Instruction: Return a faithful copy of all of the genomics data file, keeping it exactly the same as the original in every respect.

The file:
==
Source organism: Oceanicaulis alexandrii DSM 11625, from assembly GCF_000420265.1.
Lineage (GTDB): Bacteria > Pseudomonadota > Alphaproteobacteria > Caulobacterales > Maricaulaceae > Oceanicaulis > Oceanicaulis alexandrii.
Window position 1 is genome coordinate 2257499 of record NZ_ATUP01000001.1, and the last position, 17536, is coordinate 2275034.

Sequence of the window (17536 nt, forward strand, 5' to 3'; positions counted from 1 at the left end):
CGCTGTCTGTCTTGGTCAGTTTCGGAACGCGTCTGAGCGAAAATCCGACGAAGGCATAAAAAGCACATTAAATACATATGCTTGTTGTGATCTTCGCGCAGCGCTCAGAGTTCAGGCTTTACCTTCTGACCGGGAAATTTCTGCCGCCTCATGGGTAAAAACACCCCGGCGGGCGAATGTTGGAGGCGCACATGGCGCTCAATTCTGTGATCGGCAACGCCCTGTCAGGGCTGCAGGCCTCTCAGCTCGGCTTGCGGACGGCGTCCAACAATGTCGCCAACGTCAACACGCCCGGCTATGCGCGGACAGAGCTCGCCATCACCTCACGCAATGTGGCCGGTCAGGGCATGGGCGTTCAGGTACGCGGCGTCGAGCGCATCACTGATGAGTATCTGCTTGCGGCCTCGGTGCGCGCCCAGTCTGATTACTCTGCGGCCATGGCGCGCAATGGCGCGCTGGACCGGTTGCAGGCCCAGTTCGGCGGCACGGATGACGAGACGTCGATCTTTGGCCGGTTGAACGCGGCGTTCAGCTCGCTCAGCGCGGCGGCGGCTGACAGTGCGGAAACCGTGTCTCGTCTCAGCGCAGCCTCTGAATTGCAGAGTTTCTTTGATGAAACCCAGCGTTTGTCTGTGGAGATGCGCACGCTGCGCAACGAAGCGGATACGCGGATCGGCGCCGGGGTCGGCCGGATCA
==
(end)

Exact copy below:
Source organism: Oceanicaulis alexandrii DSM 11625, from assembly GCF_000420265.1.
Lineage (GTDB): Bacteria > Pseudomonadota > Alphaproteobacteria > Caulobacterales > Maricaulaceae > Oceanicaulis > Oceanicaulis alexandrii.
Window position 1 is genome coordinate 2257499 of record NZ_ATUP01000001.1, and the last position, 17536, is coordinate 2275034.

Sequence of the window (17536 nt, forward strand, 5' to 3'; positions counted from 1 at the left end):
CGCTGTCTGTCTTGGTCAGTTTCGGAACGCGTCTGAGCGAAAATCCGACGAAGGCATAAAAAGCACATTAAATACATATGCTTGTTGTGATCTTCGCGCAGCGCTCAGAGTTCAGGCTTTACCTTCTGACCGGGAAATTTCTGCCGCCTCATGGGTAAAAACACCCCGGCGGGCGAATGTTGGAGGCGCACATGGCGCTCAATTCTGTGATCGGCAACGCCCTGTCAGGGCTGCAGGCCTCTCAGCTCGGCTTGCGGACGGCGTCCAACAATGTCGCCAACGTCAACACGCCCGGCTATGCGCGGACAGAGCTCGCCATCACCTCACGCAATGTGGCCGGTCAGGGCATGGGCGTTCAGGTACGCGGCGTCGAGCGCATCACTGATGAGTATCTGCTTGCGGCCTCGGTGCGCGCCCAGTCTGATTACTCTGCGGCCATGGCGCGCAATGGCGCGCTGGACCGGTTGCAGGCCCAGTTCGGCGGCACGGATGACGAGACGTCGATCTTTGGCCGGTTGAACGCGGCGTTCAGCTCGCTCAGCGCGGCGGCGGCTGACAGTGCGGAAACCGTGTCTCGTCTCAGCGCAGCCTCTGAATTGCAGAGTTTCTTTGATGAAACCCAGCGTTTGTCTGTGGAGATGCGCACGCTGCGCAACGAAGCGGATACGCGGATCGGCGCCGGGGTCGGCCGGATCA